Your Body

Barbells, Perverts, And Equity: My Afternoon Spent At The Gym

By January 29, 2016 0
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I love working out.

I’m kind of obsessed with it, actually.

There are very few feelings comparable to the enjoyment I feel after completing a workout(#endorphins). It relieves any sense of stress and tension I might be holding onto. It’s one of the only things I can always count on to make me feel better, even after I’ve had the shittiest of shitty days.

So that’s why the story I’m about to tell you really pissed me off.

Yesterday, I went to the gym, as I do almost every other day. It started out as a normal sweat session: I was focusing on my legs, which is my favorite body part to workout, because who doesn’t want a perky butt?

The gym was exceptionally crowded for a Monday afternoon, but I wasn’t going to let that stop me. I grabbed a barbell and found a sliver of space to do a round of hip lifts. I probably looked slightly ridiculous, relegated to a teeny corner in the back of the gym, but I was too focused to care. I was annoyingly close to one of the weight racks, which meant people kept having to pass me to grab weights, but there was nowhere else for me to go. As I was mid-thrust, a guy at least 10 years my senior approached me to grab a set of weights, just as multiple people had done before him, but as he reached down to grab the weights, he squeezed my thigh, smiled and said something along the lines of “keep up the good work.”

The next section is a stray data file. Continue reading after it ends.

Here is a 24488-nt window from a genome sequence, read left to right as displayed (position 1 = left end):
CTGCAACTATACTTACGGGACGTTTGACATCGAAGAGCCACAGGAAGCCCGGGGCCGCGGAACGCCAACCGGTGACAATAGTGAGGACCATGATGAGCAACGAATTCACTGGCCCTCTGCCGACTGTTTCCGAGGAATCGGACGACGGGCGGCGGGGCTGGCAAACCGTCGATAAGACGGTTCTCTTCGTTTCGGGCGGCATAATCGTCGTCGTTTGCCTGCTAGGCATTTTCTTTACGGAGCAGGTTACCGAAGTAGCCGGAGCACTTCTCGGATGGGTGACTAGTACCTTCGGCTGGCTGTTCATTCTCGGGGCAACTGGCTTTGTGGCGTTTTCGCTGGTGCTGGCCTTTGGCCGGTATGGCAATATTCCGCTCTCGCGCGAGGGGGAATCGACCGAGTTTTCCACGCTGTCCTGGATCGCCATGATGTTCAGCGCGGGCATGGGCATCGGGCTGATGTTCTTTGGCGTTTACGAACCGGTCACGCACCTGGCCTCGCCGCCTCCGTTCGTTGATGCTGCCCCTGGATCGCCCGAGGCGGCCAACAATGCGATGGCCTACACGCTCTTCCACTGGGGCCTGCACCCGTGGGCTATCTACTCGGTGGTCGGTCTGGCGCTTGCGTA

I immediately shot up. Who did this guy think he was? He was a complete stranger, so what made him think he could touch me? If I had been a guy, I can guarantee that wouldn’t have happened.

I was furious but also devastated.  It was shocking how quickly a place I usually feel so comfortable in, became a place of unease.

I don’t go to the gym for horny guys to stare at me, and I definitely do not go to be touched by creepy perverts. I am just as entitled to a good, peaceful workout as any man and I should not have to feel like a spectacle when I’m at the gym.

All-female gyms, like Curves, only exist because they prevent any male-intimidation or possible insecurities that women might experience at a regular gym. And  I think it’s pretty sad that there are women made to feel like they have to resort to such options to feel comfortable. 

I can’t really call for equality here because it could easily be argued that the existence of all-women gyms provides women with an equal opportunity to workout. What I want instead here is equity. Because while equality is about sameness, equity is about fairness.

Because while equality calls for justice, that only works if everyone starts from the same place, and in this case, that place was the slither of real estate I claimed by the weight racks. Equity gives us stock in the same opportunities, absent a need to start-up a private gym.

We need equity to achieve equality.

We need it in the gym, in the workplace, and everywhere else.

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